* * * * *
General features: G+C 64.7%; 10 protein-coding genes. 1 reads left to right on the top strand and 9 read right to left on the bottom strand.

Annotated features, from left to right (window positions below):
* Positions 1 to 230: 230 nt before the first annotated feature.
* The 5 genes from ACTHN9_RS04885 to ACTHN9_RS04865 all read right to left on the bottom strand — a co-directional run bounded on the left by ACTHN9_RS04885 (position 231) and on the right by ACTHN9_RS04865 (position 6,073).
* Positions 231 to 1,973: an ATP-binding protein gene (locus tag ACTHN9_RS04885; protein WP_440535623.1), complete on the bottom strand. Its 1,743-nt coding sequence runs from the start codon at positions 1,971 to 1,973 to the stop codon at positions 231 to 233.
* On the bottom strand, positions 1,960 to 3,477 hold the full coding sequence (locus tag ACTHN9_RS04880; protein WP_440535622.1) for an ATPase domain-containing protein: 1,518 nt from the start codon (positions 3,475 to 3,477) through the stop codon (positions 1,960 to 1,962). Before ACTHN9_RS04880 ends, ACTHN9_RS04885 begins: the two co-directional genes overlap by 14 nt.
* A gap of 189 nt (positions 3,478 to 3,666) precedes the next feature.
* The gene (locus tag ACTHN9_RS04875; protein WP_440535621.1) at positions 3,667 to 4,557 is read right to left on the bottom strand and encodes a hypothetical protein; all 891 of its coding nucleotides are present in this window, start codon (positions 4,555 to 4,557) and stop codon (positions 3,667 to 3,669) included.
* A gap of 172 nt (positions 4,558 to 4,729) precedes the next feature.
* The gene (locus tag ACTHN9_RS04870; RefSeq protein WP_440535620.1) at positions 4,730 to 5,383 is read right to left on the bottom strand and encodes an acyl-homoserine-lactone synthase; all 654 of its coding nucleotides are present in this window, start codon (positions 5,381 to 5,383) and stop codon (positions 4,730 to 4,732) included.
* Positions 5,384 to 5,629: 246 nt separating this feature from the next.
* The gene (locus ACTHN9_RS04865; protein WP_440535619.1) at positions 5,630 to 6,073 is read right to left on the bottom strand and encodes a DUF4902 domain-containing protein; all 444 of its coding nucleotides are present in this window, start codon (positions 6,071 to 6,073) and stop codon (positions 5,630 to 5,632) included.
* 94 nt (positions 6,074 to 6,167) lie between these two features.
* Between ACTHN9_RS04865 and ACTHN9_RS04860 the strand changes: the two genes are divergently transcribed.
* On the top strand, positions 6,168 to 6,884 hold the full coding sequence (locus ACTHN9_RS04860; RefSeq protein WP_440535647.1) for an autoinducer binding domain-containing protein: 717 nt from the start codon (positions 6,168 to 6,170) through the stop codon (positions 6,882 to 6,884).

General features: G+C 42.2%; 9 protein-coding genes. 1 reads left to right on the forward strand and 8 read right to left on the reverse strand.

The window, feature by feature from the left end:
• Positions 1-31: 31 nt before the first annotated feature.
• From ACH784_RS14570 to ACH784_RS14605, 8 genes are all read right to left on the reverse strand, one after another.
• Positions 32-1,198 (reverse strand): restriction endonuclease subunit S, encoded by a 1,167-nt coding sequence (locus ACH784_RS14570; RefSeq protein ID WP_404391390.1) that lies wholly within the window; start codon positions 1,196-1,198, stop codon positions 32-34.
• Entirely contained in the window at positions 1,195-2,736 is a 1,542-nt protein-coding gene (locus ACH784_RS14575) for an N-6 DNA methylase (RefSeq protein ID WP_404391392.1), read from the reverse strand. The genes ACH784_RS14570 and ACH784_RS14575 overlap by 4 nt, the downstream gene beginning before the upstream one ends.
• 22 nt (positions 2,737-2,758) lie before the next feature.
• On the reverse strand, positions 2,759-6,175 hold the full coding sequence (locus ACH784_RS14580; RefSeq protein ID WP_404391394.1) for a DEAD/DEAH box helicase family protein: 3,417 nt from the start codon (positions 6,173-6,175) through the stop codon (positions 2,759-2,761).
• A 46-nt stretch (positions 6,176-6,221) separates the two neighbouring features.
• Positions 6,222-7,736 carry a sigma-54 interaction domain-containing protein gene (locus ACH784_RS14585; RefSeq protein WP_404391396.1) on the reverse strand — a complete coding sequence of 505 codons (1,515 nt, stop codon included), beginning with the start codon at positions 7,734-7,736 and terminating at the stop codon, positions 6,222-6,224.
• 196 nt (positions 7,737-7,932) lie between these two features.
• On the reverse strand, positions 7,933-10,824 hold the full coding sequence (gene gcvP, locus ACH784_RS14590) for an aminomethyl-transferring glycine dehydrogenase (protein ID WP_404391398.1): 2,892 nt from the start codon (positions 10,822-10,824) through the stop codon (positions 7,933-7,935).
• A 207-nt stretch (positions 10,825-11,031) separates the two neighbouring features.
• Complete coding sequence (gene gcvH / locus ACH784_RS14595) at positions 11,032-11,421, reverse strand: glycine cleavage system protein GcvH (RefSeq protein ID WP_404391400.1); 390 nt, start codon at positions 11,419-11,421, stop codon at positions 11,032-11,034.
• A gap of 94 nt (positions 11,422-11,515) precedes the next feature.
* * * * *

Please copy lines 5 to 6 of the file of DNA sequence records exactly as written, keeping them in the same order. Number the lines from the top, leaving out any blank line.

* Positions 231 to 1,973: an ATP-binding protein gene (locus tag ACTHN9_RS04885; protein WP_440535623.1), complete on the bottom strand. Its 1,743-nt coding sequence runs from the start codon at positions 1,971 to 1,973 to the stop codon at positions 231 to 233.
* On the bottom strand, positions 1,960 to 3,477 hold the full coding sequence (locus tag ACTHN9_RS04880; protein WP_440535622.1) for an ATPase domain-containing protein: 1,518 nt from the start codon (positions 3,475 to 3,477) through the stop codon (positions 1,960 to 1,962). Before ACTHN9_RS04880 ends, ACTHN9_RS04885 begins: the two co-directional genes overlap by 14 nt.